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PoPI Act could kill more than just spam
I’m the first to admit that I hate spam when it’s uninvited and comes from a company you have never dealt with before, much less have given your info to. Mild irritation quickly turns into rage when you realise that your private information is being sold as ‘leads’ without you knowing. These are some of the concerns that are meant to be addressed by PoPI Act, which will come into effect sometime during 2018.
Balanced approach needed
PoPI Act will make it mandatory to ask for consent before electronic direct marketing is sent to a person for the first time. It will also make it virtually impossible to sell a person’s private information to a third party without their permission. This all sounds like a bloody good idea, I hear you say. Well yes, in principle. But only if a balanced approach is taken.
The legal interpretation of the Protection of Personal Information Act (PoPIA) legislation impact is often dealt with at a high-level with management, which then fails to provide support in unpacking, analysing and interpreting the specific impact and remedies...
15 May 2017
Even as an avid supporter of privacy rights and control over personal information, I’m concerned that the draft regulations which outline the way direct marketing consent must be obtained is overkill. The kind of overkill that could hurt SA’s digital economy significantly. As much as we hate spam, we must also acknowledge that not all direct marketing is Freddy Krueger level evil.
The evolution of digital marketing and advanced analytics enables marketers to better target their communications. This means they can give consumers information about product and services that can help them make informed decisions, all conveniently delivered to their inbox and devices.
The Protection of Personal Information Act (POPIA) is set to kick in in the first half of 2018, according to the Information Regulator. What difference will it make to the lives of consumers...?
Elizabeth de Stadler 26 Jan 2018
Here is a simple example. A woman has returned to work after maternity leave. She would probably really appreciate a heads-up from a retailer that their nappies are on special this week only. When you juggle work, life and two kids, there is hardly any time left to scan traditional media for deals and specials, never mind pop into a shop to compare prices. If it wasn’t for the email she saw in her inbox this morning, she would have missed out on the deal. A few small breaks like this per month could make a huge difference when she tries to balance her budget in the current economic climate.
I’m not saying consumers should not have a choice in whether to receive direct marketing. I just want the choice to be an informed one and I want consumers to be able to accurately make it. Which brings me to my next concern: the format of the consent.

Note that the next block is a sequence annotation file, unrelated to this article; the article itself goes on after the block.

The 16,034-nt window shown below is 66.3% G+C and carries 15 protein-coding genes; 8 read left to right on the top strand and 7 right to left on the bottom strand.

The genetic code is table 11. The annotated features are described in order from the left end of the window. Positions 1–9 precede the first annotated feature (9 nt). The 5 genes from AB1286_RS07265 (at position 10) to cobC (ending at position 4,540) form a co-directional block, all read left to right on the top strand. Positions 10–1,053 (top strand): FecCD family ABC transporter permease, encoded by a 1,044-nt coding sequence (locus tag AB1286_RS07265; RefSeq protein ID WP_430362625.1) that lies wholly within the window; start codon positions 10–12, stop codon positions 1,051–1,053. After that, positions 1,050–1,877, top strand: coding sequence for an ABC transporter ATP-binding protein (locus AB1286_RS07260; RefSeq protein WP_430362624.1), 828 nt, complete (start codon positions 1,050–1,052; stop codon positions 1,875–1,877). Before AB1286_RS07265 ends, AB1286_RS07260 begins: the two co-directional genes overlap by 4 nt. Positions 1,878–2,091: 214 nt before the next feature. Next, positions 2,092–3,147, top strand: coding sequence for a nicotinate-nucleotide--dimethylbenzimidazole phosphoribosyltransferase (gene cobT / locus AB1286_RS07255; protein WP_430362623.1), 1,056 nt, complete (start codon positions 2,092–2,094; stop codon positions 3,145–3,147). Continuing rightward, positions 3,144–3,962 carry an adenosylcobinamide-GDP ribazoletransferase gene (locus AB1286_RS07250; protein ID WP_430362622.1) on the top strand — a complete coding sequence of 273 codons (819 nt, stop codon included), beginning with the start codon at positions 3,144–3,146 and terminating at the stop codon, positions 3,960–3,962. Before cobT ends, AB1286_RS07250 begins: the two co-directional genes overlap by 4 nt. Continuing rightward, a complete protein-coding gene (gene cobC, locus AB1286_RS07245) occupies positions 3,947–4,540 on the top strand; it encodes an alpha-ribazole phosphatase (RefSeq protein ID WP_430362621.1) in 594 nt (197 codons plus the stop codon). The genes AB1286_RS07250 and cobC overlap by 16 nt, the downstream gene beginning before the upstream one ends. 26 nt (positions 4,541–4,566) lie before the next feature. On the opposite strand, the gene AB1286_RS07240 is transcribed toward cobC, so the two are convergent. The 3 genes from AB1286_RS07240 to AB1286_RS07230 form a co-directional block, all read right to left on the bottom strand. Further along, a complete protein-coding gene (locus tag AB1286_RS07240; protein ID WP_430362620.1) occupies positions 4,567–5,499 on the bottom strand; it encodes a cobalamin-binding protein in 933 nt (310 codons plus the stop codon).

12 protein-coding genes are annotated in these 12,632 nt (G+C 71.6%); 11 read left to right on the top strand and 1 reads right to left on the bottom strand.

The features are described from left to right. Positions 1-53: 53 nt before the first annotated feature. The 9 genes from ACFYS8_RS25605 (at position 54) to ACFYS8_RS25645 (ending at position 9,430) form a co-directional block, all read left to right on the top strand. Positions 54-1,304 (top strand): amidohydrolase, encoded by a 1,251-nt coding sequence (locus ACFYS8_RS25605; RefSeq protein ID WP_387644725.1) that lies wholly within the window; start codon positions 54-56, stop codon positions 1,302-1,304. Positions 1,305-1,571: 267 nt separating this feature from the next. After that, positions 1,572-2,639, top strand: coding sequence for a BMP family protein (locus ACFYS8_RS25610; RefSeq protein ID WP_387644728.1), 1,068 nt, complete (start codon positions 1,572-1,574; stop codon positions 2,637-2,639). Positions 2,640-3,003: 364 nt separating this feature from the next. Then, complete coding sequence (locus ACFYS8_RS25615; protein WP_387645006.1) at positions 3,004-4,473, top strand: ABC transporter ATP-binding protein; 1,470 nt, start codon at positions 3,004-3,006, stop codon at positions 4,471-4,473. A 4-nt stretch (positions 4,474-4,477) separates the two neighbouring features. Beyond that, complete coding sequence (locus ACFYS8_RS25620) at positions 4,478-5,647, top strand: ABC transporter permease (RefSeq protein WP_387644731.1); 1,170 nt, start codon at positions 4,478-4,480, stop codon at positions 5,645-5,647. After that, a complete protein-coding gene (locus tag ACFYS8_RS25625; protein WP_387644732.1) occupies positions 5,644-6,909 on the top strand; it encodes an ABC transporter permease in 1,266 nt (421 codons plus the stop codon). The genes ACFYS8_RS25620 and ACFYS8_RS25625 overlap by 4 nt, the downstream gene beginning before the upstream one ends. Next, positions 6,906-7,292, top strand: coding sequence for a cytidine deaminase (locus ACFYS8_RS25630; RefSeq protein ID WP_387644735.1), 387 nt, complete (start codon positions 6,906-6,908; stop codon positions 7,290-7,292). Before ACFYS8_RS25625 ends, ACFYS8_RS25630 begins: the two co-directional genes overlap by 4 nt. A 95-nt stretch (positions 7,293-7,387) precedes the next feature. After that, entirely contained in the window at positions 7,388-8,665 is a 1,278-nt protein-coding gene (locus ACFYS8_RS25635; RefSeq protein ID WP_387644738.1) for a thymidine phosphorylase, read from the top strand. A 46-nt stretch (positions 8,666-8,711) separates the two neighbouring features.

The format of the consent
Section 69 of PoPI Act says that if you want to send electronic direct marketing to a person to whom you have never sent it before, you have to contact them first to ask for consent. The Regulator was given the power to prescribe what this consent should look like. This is what they came up with:
And it goes on…
And on… (wait, is that an actual signature?)
Where to start? Well, it is two pages long and it is not in plain language. This means that the majority of South Africans will not be able to understand it. This will make it extremely difficult for them to give their informed consent. Which is kind of the point of PoPI Act – to give control back to people.
Not in keeping with international best practices
It is not technology neutral, while the lion’s share of direct marketing is done via digital channels, the form requires a physical signature even though there is no legal requirement for it. Biometric information like signatures are very sensitive and should never be collected if it is not absolutely required.
When you apply big picture thinking to all of the above, you soon spot a more serious issue. The PoPI Act regulations, as they stand, are not in keeping with international best practices. The proposed approach will certainly negatively affect South African business’ capabilities to compete in the global marketplace. Foreign business will be able to market more efficiently, giving them the leading edge, at the expense of local businesses and our economy.
In my opinion, the PoPI Act regulations are coming dangerously close to over-regulating South African businesses. Potentially, this could not only be detrimental to our economy, but also to the very consumers they are trying to protect. I’ll be unpacking the above and several other PoPI Act issues in more detail during my talk at the IAB Digital Summit 2018.
How will the advertising industry adapt AI at a larger scale? Can we innovate with data analysis and profiling without creeping out customers? I discussed the possibilities and explored the power of digital with three of this year's scheduled female powerhouse speakers for the fourth IAB SA Digital Summit, taking place next week on 1 March 2018 at the Theatre on the Track...
Leigh Andrews 20 Feb 2018